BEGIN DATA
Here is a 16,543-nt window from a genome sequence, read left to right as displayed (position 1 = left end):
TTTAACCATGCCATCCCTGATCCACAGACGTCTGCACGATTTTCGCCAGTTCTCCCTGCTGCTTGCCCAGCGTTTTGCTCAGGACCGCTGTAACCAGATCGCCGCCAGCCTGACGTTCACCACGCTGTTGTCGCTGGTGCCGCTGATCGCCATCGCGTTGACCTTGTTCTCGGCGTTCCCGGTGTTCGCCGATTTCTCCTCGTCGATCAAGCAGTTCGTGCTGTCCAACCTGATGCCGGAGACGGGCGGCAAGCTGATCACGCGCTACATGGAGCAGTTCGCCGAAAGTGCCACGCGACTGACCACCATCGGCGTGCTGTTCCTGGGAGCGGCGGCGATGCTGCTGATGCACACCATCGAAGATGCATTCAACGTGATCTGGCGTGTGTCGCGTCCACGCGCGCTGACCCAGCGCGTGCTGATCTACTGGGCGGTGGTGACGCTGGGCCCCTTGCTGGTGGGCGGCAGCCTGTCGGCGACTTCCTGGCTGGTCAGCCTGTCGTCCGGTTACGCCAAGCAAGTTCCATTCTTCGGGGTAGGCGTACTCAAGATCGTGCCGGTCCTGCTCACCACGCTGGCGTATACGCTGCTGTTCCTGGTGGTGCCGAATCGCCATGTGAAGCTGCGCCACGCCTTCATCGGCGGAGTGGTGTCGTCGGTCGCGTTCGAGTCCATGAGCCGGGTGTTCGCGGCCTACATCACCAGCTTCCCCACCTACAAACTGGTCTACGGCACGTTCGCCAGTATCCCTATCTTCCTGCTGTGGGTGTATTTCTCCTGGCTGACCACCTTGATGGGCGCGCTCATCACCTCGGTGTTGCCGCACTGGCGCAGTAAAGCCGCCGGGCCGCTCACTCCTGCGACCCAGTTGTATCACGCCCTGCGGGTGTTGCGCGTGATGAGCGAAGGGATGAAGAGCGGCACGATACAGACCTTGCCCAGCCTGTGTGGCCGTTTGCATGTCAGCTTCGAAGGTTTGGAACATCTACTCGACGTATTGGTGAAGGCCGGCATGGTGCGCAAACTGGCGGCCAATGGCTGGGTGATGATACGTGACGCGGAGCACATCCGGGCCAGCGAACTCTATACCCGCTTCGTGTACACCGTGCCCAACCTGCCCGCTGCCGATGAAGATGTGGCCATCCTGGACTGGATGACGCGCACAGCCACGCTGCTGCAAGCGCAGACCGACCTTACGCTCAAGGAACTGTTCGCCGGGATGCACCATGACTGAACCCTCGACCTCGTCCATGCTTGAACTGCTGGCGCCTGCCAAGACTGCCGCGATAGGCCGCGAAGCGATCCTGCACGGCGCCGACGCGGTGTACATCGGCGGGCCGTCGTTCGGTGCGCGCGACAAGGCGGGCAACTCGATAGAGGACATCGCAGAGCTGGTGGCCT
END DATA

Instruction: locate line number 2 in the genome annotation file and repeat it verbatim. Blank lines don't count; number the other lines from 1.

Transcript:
TTTAACCATGCCATCCCTGATCCACAGACGTCTGCACGATTTTCGCCAGTTCTCCCTGCTGCTTGCCCAGCGTTTTGCTCAGGACCGCTGTAACCAGATCGCCGCCAGCCTGACGTTCACCACGCTGTTGTCGCTGGTGCCGCTGATCGCCATCGCGTTGACCTTGTTCTCGGCGTTCCCGGTGTTCGCCGATTTCTCCTCGTCGATCAAGCAGTTCGTGCTGTCCAACCTGATGCCGGAGACGGGCGGCAAGCTGATCACGCGCTACATGGAGCAGTTCGCCGAAAGTGCCACGCGACTGACCACCATCGGCGTGCTGTTCCTGGGAGCGGCGGCGATGCTGCTGATGCACACCATCGAAGATGCATTCAACGTGATCTGGCGTGTGTCGCGTCCACGCGCGCTGACCCAGCGCGTGCTGATCTACTGGGCGGTGGTGACGCTGGGCCCCTTGCTGGTGGGCGGCAGCCTGTCGGCGACTTCCTGGCTGGTCAGCCTGTCGTCCGGTTACGCCAAGCAAGTTCCATTCTTCGGGGTAGGCGTACTCAAGATCGTGCCGGTCCTGCTCACCACGCTGGCGTATACGCTGCTGTTCCTGGTGGTGCCGAATCGCCATGTGAAGCTGCGCCACGCCTTCATCGGCGGAGTGGTGTCGTCGGTCGCGTTCGAGTCCATGAGCCGGGTGTTCGCGGCCTACATCACCAGCTTCCCCACCTACAAACTGGTCTACGGCACGTTCGCCAGTATCCCTATCTTCCTGCTGTGGGTGTATTTCTCCTGGCTGACCACCTTGATGGGCGCGCTCATCACCTCGGTGTTGCCGCACTGGCGCAGTAAAGCCGCCGGGCCGCTCACTCCTGCGACCCAGTTGTATCACGCCCTGCGGGTGTTGCGCGTGATGAGCGAAGGGATGAAGAGCGGCACGATACAGACCTTGCCCAGCCTGTGTGGCCGTTTGCATGTCAGCTTCGAAGGTTTGGAACATCTACTCGACGTATTGGTGAAGGCCGGCATGGTGCGCAAACTGGCGGCCAATGGCTGGGTGATGATACGTGACGCGGAGCACATCCGGGCCAGCGAACTCTATACCCGCTTCGTGTACACCGTGCCCAACCTGCCCGCTGCCGATGAAGATGTGGCCATCCTGGACTGGATGACGCGCACAGCCACGCTGCTGCAAGCGCAGACCGACCTTACGCTCAAGGAACTGTTCGCCGGGATGCACCATGACTGAACCCTCGACCTCGTCCATGCTTGAACTGCTGGCGCCTGCCAAGACTGCCGCGATAGGCCGCGAAGCGATCCTGCACGGCGCCGACGCGGTGTACATCGGCGGGCCGTCGTTCGGTGCGCGCGACAAGGCGGGCAACTCGATAGAGGACATCGCAGAGCTGGTGGCCT